A: Gen Z will have to be involved in creating social contracts that define how and when we use these new technologies. They will have to be far more engaged and active and vigilant than prior generations. The fact that you can do something, for instance, in social media, does not mean it is necessarily the right thing to do.
We do not want a future in which Facebook or Google or similar players become far more powerful than George Orwell ever thought Big Brother would be. So that level of vigilance is one responsibility, and I think we’ll rise to it. The other responsibility is that we must get the rest of the world online and educated and economically engaged.
Get ready to test the latest devices
It is a mistake to view the behaviors that result from hyperconnectivity as distractions rather than as a way to increase engagement and trust, say the authors.
New technologies are disruptive to our learned behaviors, and the value of the new experience is sometimes difficult to appreciate. People get entrenched in the familiar way of doing things.
But people of all ages are adopting new behaviors when it comes to technology. We must learn to embrace change.
Q: Do you think people will appreciate these new technologies?
A: I think we’re at the very early stages of truly understanding how we create value. Gen Z is as much about understanding the behavior and value of new technology as it is about using it.
Get ready for young people to set up as mentors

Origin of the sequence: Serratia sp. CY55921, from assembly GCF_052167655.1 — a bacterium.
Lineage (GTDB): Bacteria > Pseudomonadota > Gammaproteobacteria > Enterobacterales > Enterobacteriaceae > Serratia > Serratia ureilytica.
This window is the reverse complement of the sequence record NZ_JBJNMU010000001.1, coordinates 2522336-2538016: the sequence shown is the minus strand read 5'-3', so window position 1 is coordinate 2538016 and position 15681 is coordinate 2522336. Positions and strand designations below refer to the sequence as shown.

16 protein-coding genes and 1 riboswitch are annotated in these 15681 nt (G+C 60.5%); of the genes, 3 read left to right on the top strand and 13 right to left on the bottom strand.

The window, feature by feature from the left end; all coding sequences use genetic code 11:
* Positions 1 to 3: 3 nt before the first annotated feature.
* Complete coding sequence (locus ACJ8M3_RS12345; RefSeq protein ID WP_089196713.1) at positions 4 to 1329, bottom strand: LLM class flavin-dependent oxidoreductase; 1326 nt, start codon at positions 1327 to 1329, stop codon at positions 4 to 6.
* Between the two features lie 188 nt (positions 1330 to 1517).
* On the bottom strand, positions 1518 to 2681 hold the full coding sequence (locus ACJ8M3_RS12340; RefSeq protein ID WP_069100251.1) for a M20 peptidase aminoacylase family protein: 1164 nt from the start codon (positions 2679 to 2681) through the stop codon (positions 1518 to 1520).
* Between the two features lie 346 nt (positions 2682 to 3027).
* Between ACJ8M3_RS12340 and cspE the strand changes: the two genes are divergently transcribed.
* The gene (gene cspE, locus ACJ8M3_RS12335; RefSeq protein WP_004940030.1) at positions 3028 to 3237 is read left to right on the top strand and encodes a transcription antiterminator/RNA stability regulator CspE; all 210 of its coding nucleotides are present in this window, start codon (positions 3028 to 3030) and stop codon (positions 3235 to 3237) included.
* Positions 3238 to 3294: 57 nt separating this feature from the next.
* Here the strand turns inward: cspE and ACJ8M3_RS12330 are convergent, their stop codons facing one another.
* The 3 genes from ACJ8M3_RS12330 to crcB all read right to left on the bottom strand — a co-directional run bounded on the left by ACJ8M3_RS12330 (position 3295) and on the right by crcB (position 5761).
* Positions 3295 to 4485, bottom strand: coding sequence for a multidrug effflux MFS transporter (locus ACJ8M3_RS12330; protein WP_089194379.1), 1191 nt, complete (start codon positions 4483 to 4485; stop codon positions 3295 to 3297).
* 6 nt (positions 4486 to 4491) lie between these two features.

Older people must be willing to learn from the young in order to keep up with new technologies, says Koulopoulos. He calls this strategy reverse mentoring — and tells us a story to illustrate the point.
In the early ’90s, he says, the Delphi Group, which now has offices in the U.S., Canada, England, South America, and Asia, was in start-up mode. The firm was looking for a new hire to take over computer systems but none of the experienced candidates made the cut.
Then Keldsen applied. He was a twentysomething with blonde hair that grew to below his shoulders and a degree from Berklee College of Music and no relevant work experience. But he had a passion for cutting-edge technology. Over the next decade, Keldsen built Delphi’s information systems to support its multinational business and became a reverse mentor to Koulopoulos.
Q: How has reverse mentoring made a difference for you as CEO of the Delphi Group?
A: Dan, who is 15 years my junior, has been my reverse mentor for 20 years. He first introduced me to social media and LinkedIn. He’s been the person I go to if I want to know, “What’s changing in the world of technology?”
There is no telling what the future holds but we can catch a small glimpse by looking at wearable devices for connecting to and interacting with the Internet, which will increasingly be market tested and adopted by consumers of all ages.